Legislators want Oklahoma Secondary Schools Activities Association subject to state FOI laws

Two bills would give the public access to the records and meetings of the non-profit organization that regulates high school sports and other activities such as music, speech and debate competitions in Oklahoma.

Senate Bill 1729, filed by Sen. Charlie Laster, D-Shawnee, would amend the state Open Records Act to specifically name the Oklahoma Secondary Schools Activities Association as a public body.

That bill is scheduled for a hearing Tuesday before the state Senate Judiciary Committee, of which Laster is a member.

SB 1965, filed by Sen. Harry Coates, R-Seminole, would amend the Open Records and Open Meeting acts to include "any association which coordinates, supervises, and regulates interscholastic activities and contest in which its member schools, including member public schools, pay a fee."

The bill has been referred to the Senate Education Committee for a hearing.

In September, OSSAA's former executive secretary pleaded guilty to embezzling $421,500 from the organization. He admitted to taking the money to pay off loans and gambling debts. He did not go to prison.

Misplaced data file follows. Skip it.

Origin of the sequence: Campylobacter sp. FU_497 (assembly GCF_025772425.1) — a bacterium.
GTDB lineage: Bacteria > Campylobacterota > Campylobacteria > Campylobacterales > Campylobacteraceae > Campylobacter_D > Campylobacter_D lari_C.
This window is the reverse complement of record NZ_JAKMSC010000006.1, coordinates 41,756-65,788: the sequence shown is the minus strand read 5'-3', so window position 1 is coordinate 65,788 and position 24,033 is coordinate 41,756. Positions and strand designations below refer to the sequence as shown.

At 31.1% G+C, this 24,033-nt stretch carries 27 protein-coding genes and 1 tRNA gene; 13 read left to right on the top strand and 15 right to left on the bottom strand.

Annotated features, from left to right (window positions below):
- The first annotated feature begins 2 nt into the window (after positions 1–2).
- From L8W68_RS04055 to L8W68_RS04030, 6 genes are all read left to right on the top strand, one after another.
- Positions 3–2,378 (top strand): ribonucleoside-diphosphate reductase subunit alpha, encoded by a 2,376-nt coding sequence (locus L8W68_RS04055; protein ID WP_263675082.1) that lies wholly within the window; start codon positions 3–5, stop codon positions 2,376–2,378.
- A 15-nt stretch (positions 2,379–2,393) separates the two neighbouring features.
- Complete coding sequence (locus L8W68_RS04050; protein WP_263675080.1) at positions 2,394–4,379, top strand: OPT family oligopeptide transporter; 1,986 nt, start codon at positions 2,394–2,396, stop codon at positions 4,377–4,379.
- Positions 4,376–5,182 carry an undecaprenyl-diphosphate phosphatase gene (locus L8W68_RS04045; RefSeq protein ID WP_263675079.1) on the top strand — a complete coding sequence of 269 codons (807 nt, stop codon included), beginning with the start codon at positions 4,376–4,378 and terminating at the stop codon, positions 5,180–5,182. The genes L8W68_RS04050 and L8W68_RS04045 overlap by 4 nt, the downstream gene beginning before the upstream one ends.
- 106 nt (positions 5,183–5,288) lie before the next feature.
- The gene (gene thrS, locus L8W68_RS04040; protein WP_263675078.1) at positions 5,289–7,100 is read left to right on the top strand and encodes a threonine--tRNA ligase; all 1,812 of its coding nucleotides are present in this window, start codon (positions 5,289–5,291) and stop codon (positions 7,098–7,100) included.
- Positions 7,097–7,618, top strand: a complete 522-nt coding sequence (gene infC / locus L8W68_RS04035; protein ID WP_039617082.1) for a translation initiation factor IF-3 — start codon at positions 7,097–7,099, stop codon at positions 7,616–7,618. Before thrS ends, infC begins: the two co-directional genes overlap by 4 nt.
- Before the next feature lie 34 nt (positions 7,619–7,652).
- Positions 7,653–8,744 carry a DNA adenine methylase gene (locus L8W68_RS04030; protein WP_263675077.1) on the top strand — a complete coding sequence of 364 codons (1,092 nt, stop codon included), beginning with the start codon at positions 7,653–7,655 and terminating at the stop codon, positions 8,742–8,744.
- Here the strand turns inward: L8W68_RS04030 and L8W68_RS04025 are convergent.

Shortly afterward, the new executive secretary, Ed Sheakley, said no one had ever submitted a request for OSSAA's records and he was uncertain how such a request would be handled.

In a posting on this blog, Oologah Lake Leader Publisher John M. Wylie II said the embezzlement case made it "abundantly clear that OSSAA must be classified as a public agency."

"It is funded with public money and should be subject to all the laws that go with that—including annual state audits. Giving OSSAA the discretion to choose what state transparency laws it follows would clearly be a case of letting the fox guard the henhouse," he wrote.

Wylie called upon lawmakers to clarify OSSAA’s status.

"It is the public’s money, not OSSAA’s, and the public has a right to know that it is being spent responsibly," Wylie wrote.

Joey Senat, Ph.D.
Associate Professor
OSU School of Journalism
as a public body.

The opinions expressed in this blog are those of the commentators and do not necessarily represent the position of FOI Oklahoma Inc., its staff, or its board of directors. Differing interpretations of open government law and policy are welcome.